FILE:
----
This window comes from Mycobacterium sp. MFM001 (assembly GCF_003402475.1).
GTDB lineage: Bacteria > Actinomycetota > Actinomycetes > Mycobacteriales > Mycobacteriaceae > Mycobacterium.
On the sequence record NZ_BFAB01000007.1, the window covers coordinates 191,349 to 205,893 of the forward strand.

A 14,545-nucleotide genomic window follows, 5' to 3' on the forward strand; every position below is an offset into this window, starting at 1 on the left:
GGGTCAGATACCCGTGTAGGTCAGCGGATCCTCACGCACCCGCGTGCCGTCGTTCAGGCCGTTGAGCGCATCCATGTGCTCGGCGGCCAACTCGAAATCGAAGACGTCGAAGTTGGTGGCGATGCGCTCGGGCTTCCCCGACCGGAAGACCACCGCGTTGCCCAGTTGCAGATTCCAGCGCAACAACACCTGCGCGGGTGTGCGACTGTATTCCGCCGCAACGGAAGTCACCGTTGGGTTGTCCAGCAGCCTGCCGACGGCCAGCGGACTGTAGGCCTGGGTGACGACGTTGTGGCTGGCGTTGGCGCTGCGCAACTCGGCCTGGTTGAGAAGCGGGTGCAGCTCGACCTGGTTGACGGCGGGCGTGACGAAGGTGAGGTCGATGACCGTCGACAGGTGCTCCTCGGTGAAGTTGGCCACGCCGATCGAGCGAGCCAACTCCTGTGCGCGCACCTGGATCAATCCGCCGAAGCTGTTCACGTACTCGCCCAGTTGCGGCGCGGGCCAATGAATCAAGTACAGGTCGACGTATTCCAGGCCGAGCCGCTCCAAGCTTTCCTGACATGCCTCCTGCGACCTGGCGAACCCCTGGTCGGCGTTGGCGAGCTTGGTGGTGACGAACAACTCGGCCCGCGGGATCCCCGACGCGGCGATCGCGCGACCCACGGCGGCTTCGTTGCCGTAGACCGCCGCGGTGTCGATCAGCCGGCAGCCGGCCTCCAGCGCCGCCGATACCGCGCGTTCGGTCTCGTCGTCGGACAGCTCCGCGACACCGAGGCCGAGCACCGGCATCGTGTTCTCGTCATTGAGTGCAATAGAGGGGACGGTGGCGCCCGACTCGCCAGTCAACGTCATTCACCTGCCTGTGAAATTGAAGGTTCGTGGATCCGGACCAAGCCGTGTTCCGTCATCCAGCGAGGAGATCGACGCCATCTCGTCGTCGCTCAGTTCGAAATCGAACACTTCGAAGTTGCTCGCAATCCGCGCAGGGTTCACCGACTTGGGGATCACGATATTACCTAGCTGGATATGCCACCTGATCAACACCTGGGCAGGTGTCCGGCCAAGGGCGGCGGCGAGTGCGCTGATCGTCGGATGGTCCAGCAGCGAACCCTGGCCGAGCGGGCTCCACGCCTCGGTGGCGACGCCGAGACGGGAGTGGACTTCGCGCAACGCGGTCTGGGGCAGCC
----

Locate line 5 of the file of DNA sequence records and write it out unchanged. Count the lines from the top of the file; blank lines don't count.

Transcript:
GGGTCAGATACCCGTGTAGGTCAGCGGATCCTCACGCACCCGCGTGCCGTCGTTCAGGCCGTTGAGCGCATCCATGTGCTCGGCGGCCAACTCGAAATCGAAGACGTCGAAGTTGGTGGCGATGCGCTCGGGCTTCCCCGACCGGAAGACCACCGCGTTGCCCAGTTGCAGATTCCAGCGCAACAACACCTGCGCGGGTGTGCGACTGTATTCCGCCGCAACGGAAGTCACCGTTGGGTTGTCCAGCAGCCTGCCGACGGCCAGCGGACTGTAGGCCTGGGTGACGACGTTGTGGCTGGCGTTGGCGCTGCGCAACTCGGCCTGGTTGAGAAGCGGGTGCAGCTCGACCTGGTTGACGGCGGGCGTGACGAAGGTGAGGTCGATGACCGTCGACAGGTGCTCCTCGGTGAAGTTGGCCACGCCGATCGAGCGAGCCAACTCCTGTGCGCGCACCTGGATCAATCCGCCGAAGCTGTTCACGTACTCGCCCAGTTGCGGCGCGGGCCAATGAATCAAGTACAGGTCGACGTATTCCAGGCCGAGCCGCTCCAAGCTTTCCTGACATGCCTCCTGCGACCTGGCGAACCCCTGGTCGGCGTTGGCGAGCTTGGTGGTGACGAACAACTCGGCCCGCGGGATCCCCGACGCGGCGATCGCGCGACCCACGGCGGCTTCGTTGCCGTAGACCGCCGCGGTGTCGATCAGCCGGCAGCCGGCCTCCAGCGCCGCCGATACCGCGCGTTCGGTCTCGTCGTCGGACAGCTCCGCGACACCGAGGCCGAGCACCGGCATCGTGTTCTCGTCATTGAGTGCAATAGAGGGGACGGTGGCGCCCGACTCGCCAGTCAACGTCATTCACCTGCCTGTGAAATTGAAGGTTCGTGGATCCGGACCAAGCCGTGTTCCGTCATCCAGCGAGGAGATCGACGCCATCTCGTCGTCGCTCAGTTCGAAATCGAACACTTCGAAGTTGCTCGCAATCCGCGCAGGGTTCACCGACTTGGGGATCACGATATTACCTAGCTGGATATGCCACCTGATCAACACCTGGGCAGGTGTCCGGCCAAGGGCGGCGGCGAGTGCGCTGATCGTCGGATGGTCCAGCAGCGAACCCTGGCCGAGCGGGCTCCACGCCTCGGTGGCGACGCCGAGACGGGAGTGGACTTCGCGCAACGCGGTCTGGGGCAGCC